Qu-Kai could hardly wait to hear the details of the incident that Qian’s comment seemed to allude to. “Ah, I sense a bitter family feud. Tell me more!”
“One day when I returned to my office after a meeting, my brother’s wife, Qin-Yao, was waiting there with a brief case and appeared to have been waiting for quite a while. Even though she looked impatient to speak, she politely waited with a smile on her face until I spoke to her.”
Why are you here in my office? What do you want?
Your brother wanted me to come and discuss some important matters with you. I apologize for not calling in advance. Do you have time right now?
“I knew that what ever this bitch of a sister-in-law had to say wouldn’t be any good for me but I invited her to speak anyway.”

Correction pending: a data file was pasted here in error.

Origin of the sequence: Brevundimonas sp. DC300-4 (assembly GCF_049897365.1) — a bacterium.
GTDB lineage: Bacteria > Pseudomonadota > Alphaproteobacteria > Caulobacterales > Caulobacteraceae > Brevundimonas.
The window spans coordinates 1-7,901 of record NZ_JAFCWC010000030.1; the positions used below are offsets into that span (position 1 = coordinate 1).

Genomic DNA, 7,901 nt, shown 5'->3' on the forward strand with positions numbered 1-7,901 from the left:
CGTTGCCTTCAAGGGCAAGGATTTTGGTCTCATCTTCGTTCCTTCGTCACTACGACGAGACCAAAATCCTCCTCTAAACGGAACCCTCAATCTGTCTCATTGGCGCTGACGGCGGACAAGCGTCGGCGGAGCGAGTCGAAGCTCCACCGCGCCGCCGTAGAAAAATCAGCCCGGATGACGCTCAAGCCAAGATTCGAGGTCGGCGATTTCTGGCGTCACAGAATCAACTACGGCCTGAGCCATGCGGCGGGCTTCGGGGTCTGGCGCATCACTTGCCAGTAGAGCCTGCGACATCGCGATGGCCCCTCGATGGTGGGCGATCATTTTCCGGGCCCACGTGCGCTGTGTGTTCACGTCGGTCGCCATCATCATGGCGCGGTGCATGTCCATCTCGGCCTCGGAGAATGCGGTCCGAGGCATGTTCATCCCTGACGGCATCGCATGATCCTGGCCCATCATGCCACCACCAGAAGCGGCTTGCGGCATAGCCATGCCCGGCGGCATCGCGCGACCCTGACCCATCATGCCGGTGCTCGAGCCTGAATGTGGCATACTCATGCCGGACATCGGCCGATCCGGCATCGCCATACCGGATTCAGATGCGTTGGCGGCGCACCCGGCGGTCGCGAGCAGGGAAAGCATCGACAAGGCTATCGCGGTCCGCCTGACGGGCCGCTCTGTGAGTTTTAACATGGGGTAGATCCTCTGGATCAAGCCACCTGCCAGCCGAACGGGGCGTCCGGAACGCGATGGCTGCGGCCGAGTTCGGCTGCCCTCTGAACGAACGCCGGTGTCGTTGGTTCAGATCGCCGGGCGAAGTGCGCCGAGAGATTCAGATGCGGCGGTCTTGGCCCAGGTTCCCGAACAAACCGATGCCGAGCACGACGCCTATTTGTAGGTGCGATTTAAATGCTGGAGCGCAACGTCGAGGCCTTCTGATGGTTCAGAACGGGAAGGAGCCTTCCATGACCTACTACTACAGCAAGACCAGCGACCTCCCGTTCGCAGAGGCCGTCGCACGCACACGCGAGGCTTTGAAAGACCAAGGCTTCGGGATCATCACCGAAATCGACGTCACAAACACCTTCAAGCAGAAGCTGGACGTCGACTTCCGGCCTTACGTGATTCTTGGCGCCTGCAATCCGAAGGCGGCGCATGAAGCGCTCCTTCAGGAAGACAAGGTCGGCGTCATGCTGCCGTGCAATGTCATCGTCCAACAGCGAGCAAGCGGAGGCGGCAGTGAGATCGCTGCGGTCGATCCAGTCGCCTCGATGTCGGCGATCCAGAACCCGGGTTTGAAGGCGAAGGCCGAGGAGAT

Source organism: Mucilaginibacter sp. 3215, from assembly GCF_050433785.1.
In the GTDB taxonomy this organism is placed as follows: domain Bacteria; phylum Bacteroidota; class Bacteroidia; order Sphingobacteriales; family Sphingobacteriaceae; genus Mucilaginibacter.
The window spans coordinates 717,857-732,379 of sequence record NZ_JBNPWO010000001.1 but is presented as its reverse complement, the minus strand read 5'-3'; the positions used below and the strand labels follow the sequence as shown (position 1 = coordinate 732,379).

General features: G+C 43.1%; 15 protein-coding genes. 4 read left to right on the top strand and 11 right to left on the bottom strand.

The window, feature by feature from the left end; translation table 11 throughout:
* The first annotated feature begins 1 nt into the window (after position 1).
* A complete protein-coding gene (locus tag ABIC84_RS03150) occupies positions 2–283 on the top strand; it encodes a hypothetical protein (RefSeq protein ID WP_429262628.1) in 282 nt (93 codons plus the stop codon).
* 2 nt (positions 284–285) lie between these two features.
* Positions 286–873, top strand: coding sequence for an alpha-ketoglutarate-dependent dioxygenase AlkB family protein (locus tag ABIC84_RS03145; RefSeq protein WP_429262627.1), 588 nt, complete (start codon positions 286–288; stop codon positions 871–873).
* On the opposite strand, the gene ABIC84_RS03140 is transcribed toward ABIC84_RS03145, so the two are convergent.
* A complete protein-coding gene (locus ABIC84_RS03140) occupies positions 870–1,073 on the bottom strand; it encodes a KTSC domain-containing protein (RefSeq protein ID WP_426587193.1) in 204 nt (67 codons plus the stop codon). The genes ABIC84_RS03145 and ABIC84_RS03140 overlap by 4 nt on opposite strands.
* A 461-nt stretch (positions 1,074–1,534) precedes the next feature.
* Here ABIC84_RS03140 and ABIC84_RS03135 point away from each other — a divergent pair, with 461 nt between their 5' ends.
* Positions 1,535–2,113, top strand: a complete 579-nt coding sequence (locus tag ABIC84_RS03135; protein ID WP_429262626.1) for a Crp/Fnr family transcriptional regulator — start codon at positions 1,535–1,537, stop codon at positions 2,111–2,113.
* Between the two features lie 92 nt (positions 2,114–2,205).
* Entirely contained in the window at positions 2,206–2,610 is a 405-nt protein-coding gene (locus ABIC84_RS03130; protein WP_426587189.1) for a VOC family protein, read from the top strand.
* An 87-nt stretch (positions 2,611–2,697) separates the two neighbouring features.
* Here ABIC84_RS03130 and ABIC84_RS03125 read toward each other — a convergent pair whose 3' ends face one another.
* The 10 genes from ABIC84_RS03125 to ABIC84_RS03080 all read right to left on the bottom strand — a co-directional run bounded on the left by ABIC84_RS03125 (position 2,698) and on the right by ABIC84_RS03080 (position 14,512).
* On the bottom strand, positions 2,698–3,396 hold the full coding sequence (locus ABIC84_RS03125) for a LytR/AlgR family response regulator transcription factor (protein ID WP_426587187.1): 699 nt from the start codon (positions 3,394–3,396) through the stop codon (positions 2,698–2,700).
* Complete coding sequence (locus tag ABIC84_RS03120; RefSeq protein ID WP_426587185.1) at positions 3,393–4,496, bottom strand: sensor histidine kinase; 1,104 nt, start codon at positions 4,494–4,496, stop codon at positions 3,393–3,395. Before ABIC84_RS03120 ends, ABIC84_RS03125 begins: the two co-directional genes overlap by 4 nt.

We were recently approached by several friends with a proposition to invest. They had some very good looking prospects but my husband said we should keep our investment in the family instead of making a profit for outsiders. We feel that if you use his name to establish the corporation, we should be allowed to share in the profits?
Big brother thinks he should have a stake in Yin-Yang?
The economy is struggling and you need capital to survive. Besides, since Yin Mo-Xiu is listed a 10% share owner, we should be able to share some profit. Here is a million...
“I tell you, I could no longer contain my anger. How could this bitch come here and try to dig her greedy claws into my successful company. She and my brother were told in the beginning that his name was only being used for the purpose of legalizing the corporation and had no implications regarding profit sharing.”